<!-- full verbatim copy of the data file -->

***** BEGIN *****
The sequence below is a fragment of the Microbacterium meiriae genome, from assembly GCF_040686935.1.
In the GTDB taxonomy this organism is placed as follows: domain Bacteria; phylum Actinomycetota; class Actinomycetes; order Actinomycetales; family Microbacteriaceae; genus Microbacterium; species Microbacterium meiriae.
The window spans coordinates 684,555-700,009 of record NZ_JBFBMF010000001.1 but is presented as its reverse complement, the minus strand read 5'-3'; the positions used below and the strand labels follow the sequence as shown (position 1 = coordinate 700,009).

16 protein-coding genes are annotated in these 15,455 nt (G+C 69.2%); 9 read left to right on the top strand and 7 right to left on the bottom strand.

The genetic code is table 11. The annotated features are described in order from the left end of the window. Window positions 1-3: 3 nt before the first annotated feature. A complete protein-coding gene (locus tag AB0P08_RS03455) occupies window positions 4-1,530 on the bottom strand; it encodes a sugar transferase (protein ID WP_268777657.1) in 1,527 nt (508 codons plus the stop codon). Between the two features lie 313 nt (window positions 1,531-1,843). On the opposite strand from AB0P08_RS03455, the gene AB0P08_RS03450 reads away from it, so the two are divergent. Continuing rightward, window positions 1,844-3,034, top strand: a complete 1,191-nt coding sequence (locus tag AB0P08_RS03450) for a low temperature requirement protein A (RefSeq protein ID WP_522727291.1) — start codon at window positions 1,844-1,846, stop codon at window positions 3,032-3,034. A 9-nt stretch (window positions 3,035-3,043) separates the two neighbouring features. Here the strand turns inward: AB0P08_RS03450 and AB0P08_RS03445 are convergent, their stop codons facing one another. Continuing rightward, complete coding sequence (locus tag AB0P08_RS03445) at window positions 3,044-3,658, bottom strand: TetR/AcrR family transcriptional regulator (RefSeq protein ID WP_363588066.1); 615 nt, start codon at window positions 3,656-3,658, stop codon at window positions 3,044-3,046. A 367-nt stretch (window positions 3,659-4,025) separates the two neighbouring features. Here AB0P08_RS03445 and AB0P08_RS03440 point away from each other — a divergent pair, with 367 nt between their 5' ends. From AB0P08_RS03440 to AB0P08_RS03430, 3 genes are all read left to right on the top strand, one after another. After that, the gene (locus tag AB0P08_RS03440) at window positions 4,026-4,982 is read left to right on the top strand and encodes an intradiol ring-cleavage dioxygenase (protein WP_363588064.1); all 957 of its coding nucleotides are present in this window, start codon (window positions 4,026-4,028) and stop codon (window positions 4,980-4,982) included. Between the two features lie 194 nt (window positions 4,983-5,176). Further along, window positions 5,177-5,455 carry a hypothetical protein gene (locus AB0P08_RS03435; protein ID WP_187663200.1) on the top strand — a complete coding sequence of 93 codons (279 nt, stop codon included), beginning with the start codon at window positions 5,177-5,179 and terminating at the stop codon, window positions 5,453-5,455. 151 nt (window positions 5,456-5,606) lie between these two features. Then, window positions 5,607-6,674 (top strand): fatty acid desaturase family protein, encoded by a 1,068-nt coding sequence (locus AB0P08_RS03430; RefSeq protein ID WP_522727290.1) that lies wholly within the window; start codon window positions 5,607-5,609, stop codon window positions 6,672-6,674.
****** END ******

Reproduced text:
The sequence below is a fragment of the Microbacterium meiriae genome, from assembly GCF_040686935.1.
In the GTDB taxonomy this organism is placed as follows: domain Bacteria; phylum Actinomycetota; class Actinomycetes; order Actinomycetales; family Microbacteriaceae; genus Microbacterium; species Microbacterium meiriae.
The window spans coordinates 684,555-700,009 of record NZ_JBFBMF010000001.1 but is presented as its reverse complement, the minus strand read 5'-3'; the positions used below and the strand labels follow the sequence as shown (position 1 = coordinate 700,009).

16 protein-coding genes are annotated in these 15,455 nt (G+C 69.2%); 9 read left to right on the top strand and 7 right to left on the bottom strand.

The genetic code is table 11. The annotated features are described in order from the left end of the window. Window positions 1-3: 3 nt before the first annotated feature. A complete protein-coding gene (locus tag AB0P08_RS03455) occupies window positions 4-1,530 on the bottom strand; it encodes a sugar transferase (protein ID WP_268777657.1) in 1,527 nt (508 codons plus the stop codon). Between the two features lie 313 nt (window positions 1,531-1,843). On the opposite strand from AB0P08_RS03455, the gene AB0P08_RS03450 reads away from it, so the two are divergent. Continuing rightward, window positions 1,844-3,034, top strand: a complete 1,191-nt coding sequence (locus tag AB0P08_RS03450) for a low temperature requirement protein A (RefSeq protein ID WP_522727291.1) — start codon at window positions 1,844-1,846, stop codon at window positions 3,032-3,034. A 9-nt stretch (window positions 3,035-3,043) separates the two neighbouring features. Here the strand turns inward: AB0P08_RS03450 and AB0P08_RS03445 are convergent, their stop codons facing one another. Continuing rightward, complete coding sequence (locus tag AB0P08_RS03445) at window positions 3,044-3,658, bottom strand: TetR/AcrR family transcriptional regulator (RefSeq protein ID WP_363588066.1); 615 nt, start codon at window positions 3,656-3,658, stop codon at window positions 3,044-3,046. A 367-nt stretch (window positions 3,659-4,025) separates the two neighbouring features. Here AB0P08_RS03445 and AB0P08_RS03440 point away from each other — a divergent pair, with 367 nt between their 5' ends. From AB0P08_RS03440 to AB0P08_RS03430, 3 genes are all read left to right on the top strand, one after another. After that, the gene (locus tag AB0P08_RS03440) at window positions 4,026-4,982 is read left to right on the top strand and encodes an intradiol ring-cleavage dioxygenase (protein WP_363588064.1); all 957 of its coding nucleotides are present in this window, start codon (window positions 4,026-4,028) and stop codon (window positions 4,980-4,982) included. Between the two features lie 194 nt (window positions 4,983-5,176). Further along, window positions 5,177-5,455 carry a hypothetical protein gene (locus AB0P08_RS03435; protein ID WP_187663200.1) on the top strand — a complete coding sequence of 93 codons (279 nt, stop codon included), beginning with the start codon at window positions 5,177-5,179 and terminating at the stop codon, window positions 5,453-5,455. 151 nt (window positions 5,456-5,606) lie between these two features. Then, window positions 5,607-6,674 (top strand): fatty acid desaturase family protein, encoded by a 1,068-nt coding sequence (locus AB0P08_RS03430; RefSeq protein ID WP_522727290.1) that lies wholly within the window; start codon window positions 5,607-5,609, stop codon window positions 6,672-6,674.